B. Turk, J. Hughes, M. Pyles, E. Fisher, R. Lewis, M. Shields, John Straube, University of Waterloo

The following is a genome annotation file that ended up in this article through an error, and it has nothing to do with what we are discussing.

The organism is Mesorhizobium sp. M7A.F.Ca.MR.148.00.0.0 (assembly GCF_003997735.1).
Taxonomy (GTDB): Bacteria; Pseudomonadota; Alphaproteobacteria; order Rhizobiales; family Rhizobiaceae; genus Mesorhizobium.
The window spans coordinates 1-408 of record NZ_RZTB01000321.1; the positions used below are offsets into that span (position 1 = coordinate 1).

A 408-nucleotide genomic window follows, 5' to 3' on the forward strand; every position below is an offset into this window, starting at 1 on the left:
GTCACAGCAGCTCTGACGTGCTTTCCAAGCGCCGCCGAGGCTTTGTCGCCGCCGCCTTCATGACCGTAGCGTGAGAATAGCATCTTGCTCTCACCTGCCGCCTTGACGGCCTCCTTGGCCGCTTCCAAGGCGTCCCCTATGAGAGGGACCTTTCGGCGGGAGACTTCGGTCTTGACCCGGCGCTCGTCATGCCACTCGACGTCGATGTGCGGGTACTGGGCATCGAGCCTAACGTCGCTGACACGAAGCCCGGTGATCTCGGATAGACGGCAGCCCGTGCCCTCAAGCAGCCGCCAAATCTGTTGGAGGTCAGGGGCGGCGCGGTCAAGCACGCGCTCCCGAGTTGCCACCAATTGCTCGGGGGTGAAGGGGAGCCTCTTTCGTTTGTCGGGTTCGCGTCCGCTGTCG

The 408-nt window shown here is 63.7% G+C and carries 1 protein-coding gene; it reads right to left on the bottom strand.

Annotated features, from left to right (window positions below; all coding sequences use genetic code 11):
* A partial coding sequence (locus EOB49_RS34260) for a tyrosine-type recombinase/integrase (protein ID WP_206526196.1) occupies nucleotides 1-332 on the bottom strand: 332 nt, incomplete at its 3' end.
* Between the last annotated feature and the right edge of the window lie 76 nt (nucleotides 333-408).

The technique most commonly used to control radon in buildings, active soil depressurization (ASD), has been investigated for its impact on basement moisture levels and ventilation. As part of an exploratory study, three houses near Harrisburg, Pennsylvania have been intensively monitored over an 18-month period for moisture indicators, radon levels, building operations, and other environmental parameters while ASD systems are cycled on and off. A conceptual model suggested that the ASD systems can cause important changes in basement ventilation and interzonal airflows - therefore these parameters were periodically measured. Moisture levels were measured in walls and slab floors, indoor and outdoor air, surrounding soil, and wood framing members in the basement. The participating houses have unfinished basements: one having poured foundation walls, and the others having foundation walls of open and partially-filled concrete block. Results from these three houses indicate that ASD operation can produce significant moisture reductions in the basement air and walls, especially during the non-summer months, and caused the predicted changes in airflow patterns. Moisture reductions were diminished during the warm and humid summer months. The findings are consistent with anecdotal reports of drying and odor improvement in basements during ASD operation, and suggest that microbial growth may also be reduced. These effects may be different in other climates and house construction types.